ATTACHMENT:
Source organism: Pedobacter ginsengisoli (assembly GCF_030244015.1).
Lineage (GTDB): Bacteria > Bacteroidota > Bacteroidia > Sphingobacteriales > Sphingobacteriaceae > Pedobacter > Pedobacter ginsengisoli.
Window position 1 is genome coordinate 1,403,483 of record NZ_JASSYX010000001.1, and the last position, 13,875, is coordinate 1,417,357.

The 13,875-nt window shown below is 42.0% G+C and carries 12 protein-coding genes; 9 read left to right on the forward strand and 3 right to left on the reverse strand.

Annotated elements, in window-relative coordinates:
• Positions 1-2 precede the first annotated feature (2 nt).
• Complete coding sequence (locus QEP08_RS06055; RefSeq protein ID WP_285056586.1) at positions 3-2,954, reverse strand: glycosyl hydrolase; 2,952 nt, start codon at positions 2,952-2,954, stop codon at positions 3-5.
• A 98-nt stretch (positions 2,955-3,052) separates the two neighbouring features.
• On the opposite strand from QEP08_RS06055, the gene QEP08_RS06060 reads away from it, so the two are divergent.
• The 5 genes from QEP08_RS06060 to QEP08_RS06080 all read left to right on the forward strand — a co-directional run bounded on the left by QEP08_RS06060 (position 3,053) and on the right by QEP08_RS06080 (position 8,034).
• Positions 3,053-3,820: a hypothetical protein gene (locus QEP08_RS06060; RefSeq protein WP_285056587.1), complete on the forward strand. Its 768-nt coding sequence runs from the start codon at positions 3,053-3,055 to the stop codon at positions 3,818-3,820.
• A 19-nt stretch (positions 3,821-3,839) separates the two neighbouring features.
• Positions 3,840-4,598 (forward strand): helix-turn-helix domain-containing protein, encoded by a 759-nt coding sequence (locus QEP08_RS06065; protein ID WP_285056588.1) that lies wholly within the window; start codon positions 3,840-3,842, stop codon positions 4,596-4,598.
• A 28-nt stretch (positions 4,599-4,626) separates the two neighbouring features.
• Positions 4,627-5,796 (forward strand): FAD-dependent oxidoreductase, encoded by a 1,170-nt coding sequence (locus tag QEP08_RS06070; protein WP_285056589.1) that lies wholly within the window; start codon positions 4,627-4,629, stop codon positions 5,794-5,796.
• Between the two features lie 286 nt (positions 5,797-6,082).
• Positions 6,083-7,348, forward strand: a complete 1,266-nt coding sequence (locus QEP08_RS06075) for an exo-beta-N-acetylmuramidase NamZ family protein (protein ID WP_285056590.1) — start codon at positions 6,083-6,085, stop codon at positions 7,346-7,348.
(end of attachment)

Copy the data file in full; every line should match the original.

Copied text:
Source organism: Pedobacter ginsengisoli (assembly GCF_030244015.1).
Lineage (GTDB): Bacteria > Bacteroidota > Bacteroidia > Sphingobacteriales > Sphingobacteriaceae > Pedobacter > Pedobacter ginsengisoli.
Window position 1 is genome coordinate 1,403,483 of record NZ_JASSYX010000001.1, and the last position, 13,875, is coordinate 1,417,357.

The 13,875-nt window shown below is 42.0% G+C and carries 12 protein-coding genes; 9 read left to right on the forward strand and 3 right to left on the reverse strand.

Annotated elements, in window-relative coordinates:
• Positions 1-2 precede the first annotated feature (2 nt).
• Complete coding sequence (locus QEP08_RS06055; RefSeq protein ID WP_285056586.1) at positions 3-2,954, reverse strand: glycosyl hydrolase; 2,952 nt, start codon at positions 2,952-2,954, stop codon at positions 3-5.
• A 98-nt stretch (positions 2,955-3,052) separates the two neighbouring features.
• On the opposite strand from QEP08_RS06055, the gene QEP08_RS06060 reads away from it, so the two are divergent.
• The 5 genes from QEP08_RS06060 to QEP08_RS06080 all read left to right on the forward strand — a co-directional run bounded on the left by QEP08_RS06060 (position 3,053) and on the right by QEP08_RS06080 (position 8,034).
• Positions 3,053-3,820: a hypothetical protein gene (locus QEP08_RS06060; RefSeq protein WP_285056587.1), complete on the forward strand. Its 768-nt coding sequence runs from the start codon at positions 3,053-3,055 to the stop codon at positions 3,818-3,820.
• A 19-nt stretch (positions 3,821-3,839) separates the two neighbouring features.
• Positions 3,840-4,598 (forward strand): helix-turn-helix domain-containing protein, encoded by a 759-nt coding sequence (locus QEP08_RS06065; protein ID WP_285056588.1) that lies wholly within the window; start codon positions 3,840-3,842, stop codon positions 4,596-4,598.
• A 28-nt stretch (positions 4,599-4,626) separates the two neighbouring features.
• Positions 4,627-5,796 (forward strand): FAD-dependent oxidoreductase, encoded by a 1,170-nt coding sequence (locus tag QEP08_RS06070; protein WP_285056589.1) that lies wholly within the window; start codon positions 4,627-4,629, stop codon positions 5,794-5,796.
• Between the two features lie 286 nt (positions 5,797-6,082).
• Positions 6,083-7,348, forward strand: a complete 1,266-nt coding sequence (locus QEP08_RS06075) for an exo-beta-N-acetylmuramidase NamZ family protein (protein ID WP_285056590.1) — start codon at positions 6,083-6,085, stop codon at positions 7,346-7,348.